Bayer Boss Says Gene Technology Essential to Feed World

  • Why it matters

    Why it matters

    Bayer is in the process of completing the biggest takeover in German corporate history — the $66 billion acquisition of U.S. seeds giant Monsanto.

  • Facts


    • Bayer CEO Werner Baumann told Handelsblatt that Bayer is aiming for average annual growth of 4 percent in its agrochemicals business following the Monsanto takeover.
    • He indicated that the U.S. interest rate hike would have no adverse impact on financing the Monsanto takeover because Bayer had already factored in interest rate costs of 3.5 percent.
    • He said farming productivity must rise by 60 percent between 2005 and 2050 to feed the world population — and that will require genetic engineering.
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Handelsblatt/Bayer-Chef Werner Baumann/Leverkusen/Reporter_Bert
Werner Baumann had to hit the ground running when he joined Bayer. Source: Sebastian Damberger für Handelsblatt

Werner Baumann, the chief executive of German pharma and agrochemicals group Bayer, started his job with a bang. He had only been at the helm for three weeks when, on May 23 this year, he announced plans for a mega takeover of U.S. seed manufacturer Monsanto for $66 billion.

Half a year on, we met Mr. Baumann in the Bayer board conference room at the company’s headquarters in Leverkusen, near Düsseldorf. The wave of criticism the deal has attracted from investors and the public doesn’t seem to have fazed him. The 54-year-old, ever the sober strategist, outlined his plans for Bayer and Monsanto, predicting it would enhance growth, boost innovations and help generate essential increases in farming productivity.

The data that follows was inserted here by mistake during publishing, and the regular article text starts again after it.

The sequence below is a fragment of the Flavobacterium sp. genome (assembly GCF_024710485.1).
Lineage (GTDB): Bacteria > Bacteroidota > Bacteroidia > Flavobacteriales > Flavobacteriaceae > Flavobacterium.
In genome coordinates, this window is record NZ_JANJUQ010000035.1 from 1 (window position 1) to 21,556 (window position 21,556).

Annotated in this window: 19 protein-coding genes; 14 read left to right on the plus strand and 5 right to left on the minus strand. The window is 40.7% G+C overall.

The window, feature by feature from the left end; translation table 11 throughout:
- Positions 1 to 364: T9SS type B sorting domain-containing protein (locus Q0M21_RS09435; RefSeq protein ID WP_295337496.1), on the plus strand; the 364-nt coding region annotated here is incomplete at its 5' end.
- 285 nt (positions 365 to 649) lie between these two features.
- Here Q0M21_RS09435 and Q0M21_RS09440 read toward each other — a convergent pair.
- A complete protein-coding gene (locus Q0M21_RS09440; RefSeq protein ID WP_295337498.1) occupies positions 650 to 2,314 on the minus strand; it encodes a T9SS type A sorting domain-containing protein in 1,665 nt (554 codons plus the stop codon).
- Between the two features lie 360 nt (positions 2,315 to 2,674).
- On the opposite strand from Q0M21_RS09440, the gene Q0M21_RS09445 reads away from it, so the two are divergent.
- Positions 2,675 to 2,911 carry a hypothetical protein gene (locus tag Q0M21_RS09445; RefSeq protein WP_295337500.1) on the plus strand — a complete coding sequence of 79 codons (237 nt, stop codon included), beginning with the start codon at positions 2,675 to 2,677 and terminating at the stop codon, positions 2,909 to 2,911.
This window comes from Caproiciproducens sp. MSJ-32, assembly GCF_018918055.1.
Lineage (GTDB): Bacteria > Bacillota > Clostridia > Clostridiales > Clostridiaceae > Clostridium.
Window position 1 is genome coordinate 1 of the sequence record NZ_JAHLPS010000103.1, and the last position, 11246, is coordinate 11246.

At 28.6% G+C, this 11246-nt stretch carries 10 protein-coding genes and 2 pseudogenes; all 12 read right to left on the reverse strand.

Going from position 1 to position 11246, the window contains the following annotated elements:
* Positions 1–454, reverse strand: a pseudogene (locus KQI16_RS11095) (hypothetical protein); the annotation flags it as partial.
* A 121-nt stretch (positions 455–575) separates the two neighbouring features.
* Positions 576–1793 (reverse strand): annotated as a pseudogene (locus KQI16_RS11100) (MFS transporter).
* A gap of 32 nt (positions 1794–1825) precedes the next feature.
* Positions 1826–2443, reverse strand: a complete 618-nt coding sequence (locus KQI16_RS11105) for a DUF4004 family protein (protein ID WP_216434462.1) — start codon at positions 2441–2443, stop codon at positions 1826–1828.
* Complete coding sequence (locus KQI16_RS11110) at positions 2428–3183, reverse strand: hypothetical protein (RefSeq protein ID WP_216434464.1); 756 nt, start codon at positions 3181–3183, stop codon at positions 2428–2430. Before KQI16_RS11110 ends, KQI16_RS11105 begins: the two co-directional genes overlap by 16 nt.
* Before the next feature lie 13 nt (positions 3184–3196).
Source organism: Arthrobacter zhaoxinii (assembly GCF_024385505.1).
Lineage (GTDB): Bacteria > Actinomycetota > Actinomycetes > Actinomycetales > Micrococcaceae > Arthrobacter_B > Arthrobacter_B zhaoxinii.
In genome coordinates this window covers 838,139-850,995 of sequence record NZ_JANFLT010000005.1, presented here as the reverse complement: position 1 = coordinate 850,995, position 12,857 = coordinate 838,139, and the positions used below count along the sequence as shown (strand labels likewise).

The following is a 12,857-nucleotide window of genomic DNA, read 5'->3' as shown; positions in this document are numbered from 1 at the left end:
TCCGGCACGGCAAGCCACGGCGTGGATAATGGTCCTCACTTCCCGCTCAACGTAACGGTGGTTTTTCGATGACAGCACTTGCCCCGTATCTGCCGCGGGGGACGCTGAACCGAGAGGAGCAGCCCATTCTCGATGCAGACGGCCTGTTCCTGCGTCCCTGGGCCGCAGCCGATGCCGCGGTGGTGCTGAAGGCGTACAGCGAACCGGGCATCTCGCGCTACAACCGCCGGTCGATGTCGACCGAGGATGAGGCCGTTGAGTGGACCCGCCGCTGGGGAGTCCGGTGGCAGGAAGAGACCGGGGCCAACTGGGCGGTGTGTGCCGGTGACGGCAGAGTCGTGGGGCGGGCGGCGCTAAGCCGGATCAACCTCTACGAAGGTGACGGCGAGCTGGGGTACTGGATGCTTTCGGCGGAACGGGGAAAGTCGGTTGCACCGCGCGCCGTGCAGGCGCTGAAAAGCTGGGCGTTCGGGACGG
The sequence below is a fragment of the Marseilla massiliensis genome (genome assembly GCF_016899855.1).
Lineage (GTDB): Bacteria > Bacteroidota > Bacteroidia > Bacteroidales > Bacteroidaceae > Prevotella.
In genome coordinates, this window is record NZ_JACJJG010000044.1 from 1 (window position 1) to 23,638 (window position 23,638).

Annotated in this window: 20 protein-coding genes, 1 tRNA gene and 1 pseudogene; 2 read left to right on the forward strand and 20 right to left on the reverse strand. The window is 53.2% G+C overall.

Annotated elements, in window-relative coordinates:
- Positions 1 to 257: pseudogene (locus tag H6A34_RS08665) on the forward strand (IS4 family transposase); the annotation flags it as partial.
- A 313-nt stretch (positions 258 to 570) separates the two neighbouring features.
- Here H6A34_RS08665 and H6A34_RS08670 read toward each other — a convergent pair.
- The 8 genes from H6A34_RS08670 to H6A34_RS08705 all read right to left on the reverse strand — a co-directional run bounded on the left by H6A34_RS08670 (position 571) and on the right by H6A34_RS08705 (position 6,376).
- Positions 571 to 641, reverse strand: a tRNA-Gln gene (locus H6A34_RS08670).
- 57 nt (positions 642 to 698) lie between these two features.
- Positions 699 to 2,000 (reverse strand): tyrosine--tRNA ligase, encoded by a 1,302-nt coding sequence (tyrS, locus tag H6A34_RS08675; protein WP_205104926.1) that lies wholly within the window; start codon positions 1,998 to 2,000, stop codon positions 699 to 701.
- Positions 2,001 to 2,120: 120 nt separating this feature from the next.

Mr. Baumann, how proud are you of what you have achieved as the new boss of Bayer this year?

We have achieved a great deal this year. We are very happy with that.

The takeover of Monsanto is a gigantic project, the biggest in German corporate history. Chief executives usually save something like that for around the middle of their time in office. You started with it. Why?

Of course, the timing was not perfect. I only took over as management board chairman at the beginning of May. But it was the right time for this strategic decision. Monsanto is a very good fit for Bayer, because we complement each other extremely well in terms of products and technology.

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